Michelle Puentes: Miami Service 2021

Student Bio:

Michelle Puentes is a sophomore student pursing a double degree in Art BA and Psychology with an Italian Minor in Florida International University. Her passions encompass analyzing classical art, studying about the human mind, learning about the Italian culture and teaching children in her church. She aspires to become an art therapist for children in hospitals or with emotional struggles, and wants to travel to many countries to explore the lifestyle of others.

Photographed by Michelle Puentes CC by 4.0


The institution I volunteered in during my service was the Deering Estate located in Palmetto Bay, Florida, where we went to a nearby island named Chicken Key to do a community beach clean up in my class. Made possible thanks to Florida International University Honors College’s Miami in Miami class, we were granted the access to canoe and land on Chicken Key in exchange for doing a beach clean up on the island.

The Deering Estate is a national landmark on the National Register of Historic Places and is situated in a portion of Everglades Restoration Project. Chicken Key is one mile off shore from this preserve, and debris and trash from around the coast of Miami collects towards the uninhabited island of Chicken key. Beach cleanups in this area is often essential as much trash is collected progressively at the shore every day.


I chose this specific place to volunteer because the opportunity was given during my Miami in Miami class on our excursion to Chicken Key. It was directed by our professor John Bailly and 30 other students combined from both Miami in Miami classes. It was a unique opportunity to get close together as a class after just knowing each other from two other excursions, and making connections as we all completed a service to the environment. This volunteer service does not relate directly to my major in Art and Psychology. However it does relate to my interest in exploring nature in a form of kayaking and getting to see beyond the shore. Although environmentalism is not my passion, it was definitely fun doing my first beach clean up with people who are passionate and interested in saving the environment from waste. Moreover, it brought awareness to me on how much consumption a single human can have with every single soda bottle they drink or pack of chips they consume. It made me realize that almost all of nature’s packaging is decomposable and safe for the environment, but human made packing is often destructive and harmful. It made me realize how important beach clean ups are around the world in order to maintain a cleaner, safer environment for all creatures.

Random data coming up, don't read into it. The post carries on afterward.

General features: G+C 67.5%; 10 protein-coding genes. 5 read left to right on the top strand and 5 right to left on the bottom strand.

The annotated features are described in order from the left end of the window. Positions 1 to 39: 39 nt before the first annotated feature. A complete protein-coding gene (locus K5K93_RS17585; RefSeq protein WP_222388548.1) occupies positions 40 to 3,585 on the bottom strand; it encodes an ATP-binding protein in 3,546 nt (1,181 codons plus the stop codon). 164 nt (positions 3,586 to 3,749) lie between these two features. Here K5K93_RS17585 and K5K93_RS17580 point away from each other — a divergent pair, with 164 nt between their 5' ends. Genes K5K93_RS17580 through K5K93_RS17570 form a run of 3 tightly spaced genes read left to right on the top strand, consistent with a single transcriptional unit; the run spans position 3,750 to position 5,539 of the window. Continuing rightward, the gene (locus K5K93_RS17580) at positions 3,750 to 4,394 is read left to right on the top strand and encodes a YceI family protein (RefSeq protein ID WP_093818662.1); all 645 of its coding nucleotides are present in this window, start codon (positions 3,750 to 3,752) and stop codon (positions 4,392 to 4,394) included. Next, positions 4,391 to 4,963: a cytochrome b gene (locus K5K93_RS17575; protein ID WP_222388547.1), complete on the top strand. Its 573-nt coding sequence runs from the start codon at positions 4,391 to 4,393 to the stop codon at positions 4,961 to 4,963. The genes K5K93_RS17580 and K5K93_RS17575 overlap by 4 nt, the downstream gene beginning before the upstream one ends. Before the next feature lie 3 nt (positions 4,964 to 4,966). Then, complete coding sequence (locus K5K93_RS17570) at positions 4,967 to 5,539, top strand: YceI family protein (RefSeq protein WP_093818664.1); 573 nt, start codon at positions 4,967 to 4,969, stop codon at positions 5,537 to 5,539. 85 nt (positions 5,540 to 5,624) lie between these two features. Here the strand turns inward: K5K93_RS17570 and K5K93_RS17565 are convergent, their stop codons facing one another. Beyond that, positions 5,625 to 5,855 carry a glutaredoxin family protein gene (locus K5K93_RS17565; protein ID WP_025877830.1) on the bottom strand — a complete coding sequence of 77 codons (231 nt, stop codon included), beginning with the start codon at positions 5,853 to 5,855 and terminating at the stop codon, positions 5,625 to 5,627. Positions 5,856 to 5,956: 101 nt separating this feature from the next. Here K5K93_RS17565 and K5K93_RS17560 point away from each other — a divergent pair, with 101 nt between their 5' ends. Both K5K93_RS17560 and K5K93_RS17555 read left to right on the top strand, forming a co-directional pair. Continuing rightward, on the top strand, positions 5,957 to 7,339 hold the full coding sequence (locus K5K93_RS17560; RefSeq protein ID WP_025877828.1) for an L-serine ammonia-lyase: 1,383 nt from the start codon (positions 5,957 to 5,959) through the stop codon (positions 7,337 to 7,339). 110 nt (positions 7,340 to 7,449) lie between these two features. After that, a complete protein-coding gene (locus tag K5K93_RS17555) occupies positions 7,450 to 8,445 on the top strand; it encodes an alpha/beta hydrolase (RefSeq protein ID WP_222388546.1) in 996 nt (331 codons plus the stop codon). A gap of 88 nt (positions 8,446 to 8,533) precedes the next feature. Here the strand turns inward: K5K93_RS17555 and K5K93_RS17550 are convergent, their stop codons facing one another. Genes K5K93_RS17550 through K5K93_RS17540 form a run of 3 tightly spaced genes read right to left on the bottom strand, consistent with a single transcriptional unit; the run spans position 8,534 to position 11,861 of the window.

Photographed by Michelle Puentes CC by 4.0


I connected with this opportunity through immersing myself in the beauty of nature under the mangroves, clear shallow waters, and beautiful sea grass plants and reefs that were nearby Chicken Key. It was an amazing opportunity getting to explore the raw keys of Florida which are uninhabited and full of life with fish, hermit crabs and crabs crawling all across the the sand and rocks. I also saw for the first time a huge hermit crab about the size of a knuckle, which was cool since I used to have a small hermit crab pet when I was younger.

I additionally had the opportunity to connect with my fellow classmates and even the other group of the class. It was so much fun getting to see all of us interact and work together to do the most we can to get trash off the beach, and many of us were able to fill up many bags with trash to take out. I had the opportunity to go snorkeling with another classmate and go deeper into the sea and together spot out different creatures and plants we saw. While kayaking, I got to know my friend from my class more and also another person from the other group by knowing their interests and majors. It was unique as a entire class being able to enjoy the nice cool salty water under the bright beautiful sun that day, and all laughing and struggling to kayak at first. Overall, it was exciting getting to connect not only with nature, but also my classmates which we have gone through everything .